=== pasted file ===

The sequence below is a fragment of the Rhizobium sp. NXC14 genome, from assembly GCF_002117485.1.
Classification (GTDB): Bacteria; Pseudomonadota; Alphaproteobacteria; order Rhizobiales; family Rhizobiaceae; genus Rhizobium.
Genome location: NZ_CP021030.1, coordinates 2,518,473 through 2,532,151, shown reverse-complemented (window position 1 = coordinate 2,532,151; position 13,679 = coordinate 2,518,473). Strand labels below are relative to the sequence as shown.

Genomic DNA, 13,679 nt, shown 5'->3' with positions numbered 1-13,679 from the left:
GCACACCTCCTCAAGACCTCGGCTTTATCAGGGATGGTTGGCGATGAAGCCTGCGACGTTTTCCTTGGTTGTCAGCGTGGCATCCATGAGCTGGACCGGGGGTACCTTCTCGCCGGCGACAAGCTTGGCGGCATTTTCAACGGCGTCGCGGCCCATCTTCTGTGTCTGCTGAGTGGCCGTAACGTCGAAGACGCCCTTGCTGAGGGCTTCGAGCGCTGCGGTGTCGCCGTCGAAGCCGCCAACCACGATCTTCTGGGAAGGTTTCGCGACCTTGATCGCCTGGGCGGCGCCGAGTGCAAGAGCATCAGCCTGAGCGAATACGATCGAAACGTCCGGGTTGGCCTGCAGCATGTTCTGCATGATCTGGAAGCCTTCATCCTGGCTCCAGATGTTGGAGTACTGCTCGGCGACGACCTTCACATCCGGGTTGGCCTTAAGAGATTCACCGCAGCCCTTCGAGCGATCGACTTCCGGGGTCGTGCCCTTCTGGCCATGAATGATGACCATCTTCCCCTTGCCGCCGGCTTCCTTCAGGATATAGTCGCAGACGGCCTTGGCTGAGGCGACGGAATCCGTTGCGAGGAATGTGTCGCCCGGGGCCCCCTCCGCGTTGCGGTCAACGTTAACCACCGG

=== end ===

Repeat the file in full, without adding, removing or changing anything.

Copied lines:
The sequence below is a fragment of the Rhizobium sp. NXC14 genome, from assembly GCF_002117485.1.
Classification (GTDB): Bacteria; Pseudomonadota; Alphaproteobacteria; order Rhizobiales; family Rhizobiaceae; genus Rhizobium.
Genome location: NZ_CP021030.1, coordinates 2,518,473 through 2,532,151, shown reverse-complemented (window position 1 = coordinate 2,532,151; position 13,679 = coordinate 2,518,473). Strand labels below are relative to the sequence as shown.

Genomic DNA, 13,679 nt, shown 5'->3' with positions numbered 1-13,679 from the left:
GCACACCTCCTCAAGACCTCGGCTTTATCAGGGATGGTTGGCGATGAAGCCTGCGACGTTTTCCTTGGTTGTCAGCGTGGCATCCATGAGCTGGACCGGGGGTACCTTCTCGCCGGCGACAAGCTTGGCGGCATTTTCAACGGCGTCGCGGCCCATCTTCTGTGTCTGCTGAGTGGCCGTAACGTCGAAGACGCCCTTGCTGAGGGCTTCGAGCGCTGCGGTGTCGCCGTCGAAGCCGCCAACCACGATCTTCTGGGAAGGTTTCGCGACCTTGATCGCCTGGGCGGCGCCGAGTGCAAGAGCATCAGCCTGAGCGAATACGATCGAAACGTCCGGGTTGGCCTGCAGCATGTTCTGCATGATCTGGAAGCCTTCATCCTGGCTCCAGATGTTGGAGTACTGCTCGGCGACGACCTTCACATCCGGGTTGGCCTTAAGAGATTCACCGCAGCCCTTCGAGCGATCGACTTCCGGGGTCGTGCCCTTCTGGCCATGAATGATGACCATCTTCCCCTTGCCGCCGGCTTCCTTCAGGATATAGTCGCAGACGGCCTTGGCTGAGGCGACGGAATCCGTTGCGAGGAATGTGTCGCCCGGGGCCCCCTCCGCGTTGCGGTCAACGTTAACCACCGG